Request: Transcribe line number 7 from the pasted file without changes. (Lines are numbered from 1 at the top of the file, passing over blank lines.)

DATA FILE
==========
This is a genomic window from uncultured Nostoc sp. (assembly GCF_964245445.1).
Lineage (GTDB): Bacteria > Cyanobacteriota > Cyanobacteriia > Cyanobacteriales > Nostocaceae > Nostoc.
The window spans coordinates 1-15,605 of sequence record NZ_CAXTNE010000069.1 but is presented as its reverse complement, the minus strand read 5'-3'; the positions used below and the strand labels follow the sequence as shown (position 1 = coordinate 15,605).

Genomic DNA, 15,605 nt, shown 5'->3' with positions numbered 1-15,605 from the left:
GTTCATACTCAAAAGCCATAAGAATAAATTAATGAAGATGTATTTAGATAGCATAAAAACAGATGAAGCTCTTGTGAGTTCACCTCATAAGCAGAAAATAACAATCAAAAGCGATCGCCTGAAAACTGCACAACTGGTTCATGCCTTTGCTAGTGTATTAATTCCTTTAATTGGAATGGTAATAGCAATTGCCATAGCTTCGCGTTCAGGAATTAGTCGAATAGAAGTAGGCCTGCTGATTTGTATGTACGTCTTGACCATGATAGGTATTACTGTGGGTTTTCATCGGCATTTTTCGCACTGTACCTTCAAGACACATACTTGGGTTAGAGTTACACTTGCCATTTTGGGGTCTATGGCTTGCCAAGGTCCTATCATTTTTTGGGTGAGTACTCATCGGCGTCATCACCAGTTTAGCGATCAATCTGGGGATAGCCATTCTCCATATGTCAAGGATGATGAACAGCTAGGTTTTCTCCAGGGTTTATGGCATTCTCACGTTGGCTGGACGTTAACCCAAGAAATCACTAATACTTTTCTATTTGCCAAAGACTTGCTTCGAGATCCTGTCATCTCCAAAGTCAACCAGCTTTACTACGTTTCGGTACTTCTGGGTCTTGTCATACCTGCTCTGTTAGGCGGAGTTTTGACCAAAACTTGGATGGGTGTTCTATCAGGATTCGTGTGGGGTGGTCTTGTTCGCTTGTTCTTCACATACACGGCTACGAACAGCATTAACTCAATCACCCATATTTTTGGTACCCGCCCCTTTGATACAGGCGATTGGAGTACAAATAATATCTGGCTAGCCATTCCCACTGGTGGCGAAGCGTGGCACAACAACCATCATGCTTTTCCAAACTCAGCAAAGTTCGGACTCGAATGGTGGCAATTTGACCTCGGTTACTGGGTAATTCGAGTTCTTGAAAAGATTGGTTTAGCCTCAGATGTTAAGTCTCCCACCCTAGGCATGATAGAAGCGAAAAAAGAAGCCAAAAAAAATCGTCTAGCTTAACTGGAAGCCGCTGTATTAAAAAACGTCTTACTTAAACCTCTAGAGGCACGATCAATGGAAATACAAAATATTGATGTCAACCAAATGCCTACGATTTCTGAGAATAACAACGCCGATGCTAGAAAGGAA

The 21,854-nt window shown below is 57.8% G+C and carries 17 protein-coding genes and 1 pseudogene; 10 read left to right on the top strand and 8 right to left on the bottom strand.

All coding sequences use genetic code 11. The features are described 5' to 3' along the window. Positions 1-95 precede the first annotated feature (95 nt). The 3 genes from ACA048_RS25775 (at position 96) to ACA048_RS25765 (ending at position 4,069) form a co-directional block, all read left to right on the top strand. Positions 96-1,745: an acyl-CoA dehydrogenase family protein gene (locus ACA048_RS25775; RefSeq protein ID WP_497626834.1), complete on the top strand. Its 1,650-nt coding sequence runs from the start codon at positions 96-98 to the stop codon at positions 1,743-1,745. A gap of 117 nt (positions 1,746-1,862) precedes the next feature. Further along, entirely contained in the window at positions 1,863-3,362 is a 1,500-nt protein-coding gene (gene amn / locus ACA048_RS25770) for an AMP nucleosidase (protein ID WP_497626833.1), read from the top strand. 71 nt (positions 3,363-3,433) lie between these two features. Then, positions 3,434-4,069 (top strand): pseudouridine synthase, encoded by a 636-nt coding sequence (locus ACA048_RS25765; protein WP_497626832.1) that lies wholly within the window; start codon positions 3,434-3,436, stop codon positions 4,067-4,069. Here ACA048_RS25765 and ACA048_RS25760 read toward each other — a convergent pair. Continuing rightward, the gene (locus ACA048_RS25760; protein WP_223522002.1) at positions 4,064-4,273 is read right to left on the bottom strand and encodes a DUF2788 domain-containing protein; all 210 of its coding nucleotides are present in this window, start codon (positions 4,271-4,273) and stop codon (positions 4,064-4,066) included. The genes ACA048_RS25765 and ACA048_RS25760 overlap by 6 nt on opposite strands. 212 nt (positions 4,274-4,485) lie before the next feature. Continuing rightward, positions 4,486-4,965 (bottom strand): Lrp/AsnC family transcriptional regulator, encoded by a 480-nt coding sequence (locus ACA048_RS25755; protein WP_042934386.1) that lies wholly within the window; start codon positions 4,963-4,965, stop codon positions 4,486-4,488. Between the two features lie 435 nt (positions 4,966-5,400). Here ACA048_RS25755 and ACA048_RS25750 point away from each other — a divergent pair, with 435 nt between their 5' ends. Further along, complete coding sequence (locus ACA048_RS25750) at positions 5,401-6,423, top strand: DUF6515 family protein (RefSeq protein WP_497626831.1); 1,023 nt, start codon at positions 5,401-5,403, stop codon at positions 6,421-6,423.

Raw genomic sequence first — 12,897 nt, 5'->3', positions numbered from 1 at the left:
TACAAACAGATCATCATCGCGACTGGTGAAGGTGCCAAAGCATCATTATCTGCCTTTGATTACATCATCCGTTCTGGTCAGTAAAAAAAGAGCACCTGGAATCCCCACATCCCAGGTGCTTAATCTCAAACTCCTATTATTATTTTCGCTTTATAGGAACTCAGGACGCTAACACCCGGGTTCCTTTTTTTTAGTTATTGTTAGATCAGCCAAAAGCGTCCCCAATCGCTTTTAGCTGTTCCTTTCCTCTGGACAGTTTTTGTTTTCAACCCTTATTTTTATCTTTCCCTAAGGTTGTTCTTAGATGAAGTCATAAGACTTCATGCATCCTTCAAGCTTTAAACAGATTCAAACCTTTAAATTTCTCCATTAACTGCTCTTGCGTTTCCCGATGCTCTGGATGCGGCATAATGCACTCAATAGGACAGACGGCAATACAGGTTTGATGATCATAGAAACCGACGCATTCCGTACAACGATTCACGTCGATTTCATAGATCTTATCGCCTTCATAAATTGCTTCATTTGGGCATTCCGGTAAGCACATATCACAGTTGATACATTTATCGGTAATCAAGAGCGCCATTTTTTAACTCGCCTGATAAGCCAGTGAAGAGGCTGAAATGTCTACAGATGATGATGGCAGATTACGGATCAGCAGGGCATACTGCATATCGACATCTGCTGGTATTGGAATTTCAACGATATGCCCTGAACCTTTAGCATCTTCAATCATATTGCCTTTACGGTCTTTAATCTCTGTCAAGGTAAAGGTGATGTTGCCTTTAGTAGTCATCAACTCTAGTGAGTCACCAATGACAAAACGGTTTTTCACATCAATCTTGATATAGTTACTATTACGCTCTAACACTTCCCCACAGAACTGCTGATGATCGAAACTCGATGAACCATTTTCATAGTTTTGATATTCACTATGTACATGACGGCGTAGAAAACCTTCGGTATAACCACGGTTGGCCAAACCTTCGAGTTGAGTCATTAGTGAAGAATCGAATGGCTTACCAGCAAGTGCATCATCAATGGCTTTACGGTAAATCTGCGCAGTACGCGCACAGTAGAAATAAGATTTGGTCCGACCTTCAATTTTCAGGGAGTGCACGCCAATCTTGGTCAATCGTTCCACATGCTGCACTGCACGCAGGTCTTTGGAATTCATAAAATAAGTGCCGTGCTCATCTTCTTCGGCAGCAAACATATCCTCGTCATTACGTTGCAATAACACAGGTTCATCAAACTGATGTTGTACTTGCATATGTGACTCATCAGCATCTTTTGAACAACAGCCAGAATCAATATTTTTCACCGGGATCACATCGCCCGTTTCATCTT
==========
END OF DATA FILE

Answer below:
All coding sequences use genetic code 11. The features are described 5' to 3' along the window. Positions 1-95 precede the first annotated feature (95 nt). The 3 genes from ACA048_RS25775 (at position 96) to ACA048_RS25765 (ending at position 4,069) form a co-directional block, all read left to right on the top strand. Positions 96-1,745: an acyl-CoA dehydrogenase family protein gene (locus ACA048_RS25775; RefSeq protein ID WP_497626834.1), complete on the top strand. Its 1,650-nt coding sequence runs from the start codon at positions 96-98 to the stop codon at positions 1,743-1,745. A gap of 117 nt (positions 1,746-1,862) precedes the next feature. Further along, entirely contained in the window at positions 1,863-3,362 is a 1,500-nt protein-coding gene (gene amn / locus ACA048_RS25770) for an AMP nucleosidase (protein ID WP_497626833.1), read from the top strand. 71 nt (positions 3,363-3,433) lie between these two features. Then, positions 3,434-4,069 (top strand): pseudouridine synthase, encoded by a 636-nt coding sequence (locus ACA048_RS25765; protein WP_497626832.1) that lies wholly within the window; start codon positions 3,434-3,436, stop codon positions 4,067-4,069. Here ACA048_RS25765 and ACA048_RS25760 read toward each other — a convergent pair. Continuing rightward, the gene (locus ACA048_RS25760; protein WP_223522002.1) at positions 4,064-4,273 is read right to left on the bottom strand and encodes a DUF2788 domain-containing protein; all 210 of its coding nucleotides are present in this window, start codon (positions 4,271-4,273) and stop codon (positions 4,064-4,066) included. The genes ACA048_RS25765 and ACA048_RS25760 overlap by 6 nt on opposite strands. 212 nt (positions 4,274-4,485) lie before the next feature. Continuing rightward, positions 4,486-4,965 (bottom strand): Lrp/AsnC family transcriptional regulator, encoded by a 480-nt coding sequence (locus ACA048_RS25755; protein WP_042934386.1) that lies wholly within the window; start codon positions 4,963-4,965, stop codon positions 4,486-4,488. Between the two features lie 435 nt (positions 4,966-5,400). Here ACA048_RS25755 and ACA048_RS25750 point away from each other — a divergent pair, with 435 nt between their 5' ends. Further along, complete coding sequence (locus ACA048_RS25750) at positions 5,401-6,423, top strand: DUF6515 family protein (RefSeq protein WP_497626831.1); 1,023 nt, start codon at positions 5,401-5,403, stop codon at positions 6,421-6,423.